Natural History Museum, London

I had originally planned on making the journey from Edinburgh to London by train, taking in the beautiful British countryside. When I arrived in Edinburgh, I learned that a major storm had disrupted service on the tracks going to London and there was no ETA on when they would be fixed. I waited a day or two, and with the trains only being restored to limited service, I decided to book a plane flight out instead.

When I arrived in Heathrow, I topped up my Oyster Card with $20 GBP and bought a ticket on the Heathrow Express Train to Paddington Station. I had planned on taking the tube straight from the airport to my hotel in Kensington, but there was a strike on the tube line. Instead I needed to take the express train and then backtrack on different tube line to get to my hotel. It was a little inconvenient, but not an issue.

I only had a couple of days in London before my flight to Hong Kong. I had hit most of the big sights during my last trip a year and a half ago, so I needed to find some new things to do.

Fortunately there is no shortage of things to do in London. The National History Museum was somewhere I wanted to visit on my last trip, but I didn’t have the time. This time it was the first stop on my visit. I made the short walk from my hotel to the museum in about 15 minutes.

Walking through the doors, I’m greeted by the giant whale skeleton hanging from the roof and the grand entrance staircase. There are hallways leading off the main hall in either direction to the displays.

I decided to head toward the dinosaur exhibit, popular with kids of all ages. It’s educational and entertaining, and while I’d like to impress you with all the cool stuff I learned about dinosaurs, the truth is I already forgot.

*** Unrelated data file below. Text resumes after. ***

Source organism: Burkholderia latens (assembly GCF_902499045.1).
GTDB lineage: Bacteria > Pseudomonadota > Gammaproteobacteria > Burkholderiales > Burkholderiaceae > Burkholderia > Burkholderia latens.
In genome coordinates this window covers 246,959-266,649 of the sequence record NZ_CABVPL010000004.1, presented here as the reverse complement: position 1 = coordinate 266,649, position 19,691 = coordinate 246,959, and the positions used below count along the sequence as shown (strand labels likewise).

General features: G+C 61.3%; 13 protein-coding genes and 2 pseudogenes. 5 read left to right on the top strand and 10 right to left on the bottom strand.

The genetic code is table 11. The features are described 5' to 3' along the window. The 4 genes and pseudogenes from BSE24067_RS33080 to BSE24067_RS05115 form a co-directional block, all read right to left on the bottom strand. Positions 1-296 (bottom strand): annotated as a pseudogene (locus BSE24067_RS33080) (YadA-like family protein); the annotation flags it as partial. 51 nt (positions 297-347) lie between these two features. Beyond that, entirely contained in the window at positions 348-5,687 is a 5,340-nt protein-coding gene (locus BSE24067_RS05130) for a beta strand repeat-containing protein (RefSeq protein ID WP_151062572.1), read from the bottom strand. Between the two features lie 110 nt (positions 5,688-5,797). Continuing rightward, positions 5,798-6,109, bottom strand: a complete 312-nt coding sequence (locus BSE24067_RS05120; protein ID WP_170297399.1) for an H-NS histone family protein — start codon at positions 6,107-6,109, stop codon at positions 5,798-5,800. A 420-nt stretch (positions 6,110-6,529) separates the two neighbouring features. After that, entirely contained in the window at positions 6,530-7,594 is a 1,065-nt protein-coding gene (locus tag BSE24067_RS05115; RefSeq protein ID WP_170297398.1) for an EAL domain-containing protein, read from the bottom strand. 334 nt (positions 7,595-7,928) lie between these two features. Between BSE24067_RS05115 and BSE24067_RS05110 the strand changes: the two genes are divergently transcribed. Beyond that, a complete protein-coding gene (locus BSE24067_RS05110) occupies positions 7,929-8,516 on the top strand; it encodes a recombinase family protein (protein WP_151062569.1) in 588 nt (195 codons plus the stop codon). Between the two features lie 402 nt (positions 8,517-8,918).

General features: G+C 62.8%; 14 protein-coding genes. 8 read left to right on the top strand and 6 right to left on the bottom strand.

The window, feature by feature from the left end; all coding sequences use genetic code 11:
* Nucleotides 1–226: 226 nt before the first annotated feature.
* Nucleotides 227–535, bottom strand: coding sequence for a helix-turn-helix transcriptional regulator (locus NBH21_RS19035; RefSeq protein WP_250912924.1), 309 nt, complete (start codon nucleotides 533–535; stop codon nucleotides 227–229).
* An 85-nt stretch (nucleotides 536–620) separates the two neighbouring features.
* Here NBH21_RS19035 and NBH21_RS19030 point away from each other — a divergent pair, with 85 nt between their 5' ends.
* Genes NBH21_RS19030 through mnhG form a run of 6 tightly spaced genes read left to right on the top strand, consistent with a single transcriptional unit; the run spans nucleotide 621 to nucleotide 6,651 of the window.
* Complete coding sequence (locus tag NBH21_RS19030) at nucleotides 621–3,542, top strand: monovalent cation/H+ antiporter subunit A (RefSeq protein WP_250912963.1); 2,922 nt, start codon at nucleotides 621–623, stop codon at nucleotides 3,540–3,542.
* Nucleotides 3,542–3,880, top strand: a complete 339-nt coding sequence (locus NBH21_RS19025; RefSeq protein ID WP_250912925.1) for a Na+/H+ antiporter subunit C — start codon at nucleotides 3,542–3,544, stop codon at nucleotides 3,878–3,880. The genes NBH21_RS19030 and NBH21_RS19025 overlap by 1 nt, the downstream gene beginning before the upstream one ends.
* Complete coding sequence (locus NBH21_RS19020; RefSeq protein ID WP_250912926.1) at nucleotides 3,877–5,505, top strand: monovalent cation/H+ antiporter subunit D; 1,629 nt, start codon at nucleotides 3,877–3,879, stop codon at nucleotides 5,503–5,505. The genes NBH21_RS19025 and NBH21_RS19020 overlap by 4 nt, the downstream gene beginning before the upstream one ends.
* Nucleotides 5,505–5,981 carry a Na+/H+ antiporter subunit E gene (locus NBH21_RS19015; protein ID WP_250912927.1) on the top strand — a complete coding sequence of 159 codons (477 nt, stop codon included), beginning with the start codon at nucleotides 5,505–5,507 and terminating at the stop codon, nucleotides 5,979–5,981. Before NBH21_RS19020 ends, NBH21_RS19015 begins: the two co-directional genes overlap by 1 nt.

Like most natural history museums, it is has a large collection of animals on display. Most of those I saw were quite faded and worn out. A sign said they no longer use real animals captured and killed to be put on display, so some of those currently on display are showing their age.

There is one large room filled with nature’s big animals. Everything from elephants to whales.

There is a lot to see in the museum. There are several rooms designed mainly for kids, but the adults seemed just as interested. Especially the insect room.

There were exhibits on everything from human evolution to super volcanoes. I’m sure I spent a few hours getting lost in science. A trip to science museums should be obligatory for adults every few years. A refresher of what they once learned, and a reminder that it is still true, and maybe it would help counteract the nonsense people “learn” from Facebook and websites these days.

The museum has one of the coolest escalators I’ve seen.

After a couple of hours walking around I was ready to go home, confident I’d seen every corner of the Natural History Museum in London.

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